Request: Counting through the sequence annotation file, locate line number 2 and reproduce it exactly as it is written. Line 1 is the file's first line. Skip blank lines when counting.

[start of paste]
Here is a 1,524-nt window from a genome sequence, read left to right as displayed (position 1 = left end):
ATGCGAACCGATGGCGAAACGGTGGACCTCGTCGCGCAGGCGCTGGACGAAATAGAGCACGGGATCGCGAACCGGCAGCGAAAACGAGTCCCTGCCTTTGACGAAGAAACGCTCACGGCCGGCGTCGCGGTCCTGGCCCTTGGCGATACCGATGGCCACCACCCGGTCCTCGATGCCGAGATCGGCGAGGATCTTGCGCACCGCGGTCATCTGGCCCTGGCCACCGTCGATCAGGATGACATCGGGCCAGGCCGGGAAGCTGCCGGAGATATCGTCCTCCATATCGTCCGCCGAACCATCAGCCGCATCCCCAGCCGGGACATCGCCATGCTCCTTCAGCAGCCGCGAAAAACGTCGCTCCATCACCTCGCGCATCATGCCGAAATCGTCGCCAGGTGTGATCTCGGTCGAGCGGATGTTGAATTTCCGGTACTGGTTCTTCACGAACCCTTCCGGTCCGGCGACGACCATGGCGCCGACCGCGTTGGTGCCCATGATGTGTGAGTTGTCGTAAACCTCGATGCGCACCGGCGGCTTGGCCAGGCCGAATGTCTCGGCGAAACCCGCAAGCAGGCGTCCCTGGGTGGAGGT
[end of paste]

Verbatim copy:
ATGCGAACCGATGGCGAAACGGTGGACCTCGTCGCGCAGGCGCTGGACGAAATAGAGCACGGGATCGCGAACCGGCAGCGAAAACGAGTCCCTGCCTTTGACGAAGAAACGCTCACGGCCGGCGTCGCGGTCCTGGCCCTTGGCGATACCGATGGCCACCACCCGGTCCTCGATGCCGAGATCGGCGAGGATCTTGCGCACCGCGGTCATCTGGCCCTGGCCACCGTCGATCAGGATGACATCGGGCCAGGCCGGGAAGCTGCCGGAGATATCGTCCTCCATATCGTCCGCCGAACCATCAGCCGCATCCCCAGCCGGGACATCGCCATGCTCCTTCAGCAGCCGCGAAAAACGTCGCTCCATCACCTCGCGCATCATGCCGAAATCGTCGCCAGGTGTGATCTCGGTCGAGCGGATGTTGAATTTCCGGTACTGGTTCTTCACGAACCCTTCCGGTCCGGCGACGACCATGGCGCCGACCGCGTTGGTGCCCATGATGTGTGAGTTGTCGTAAACCTCGATGCGCACCGGCGGCTTGGCCAGGCCGAATGTCTCGGCGAAACCCGCAAGCAGGCGTCCCTGGGTGGAGGT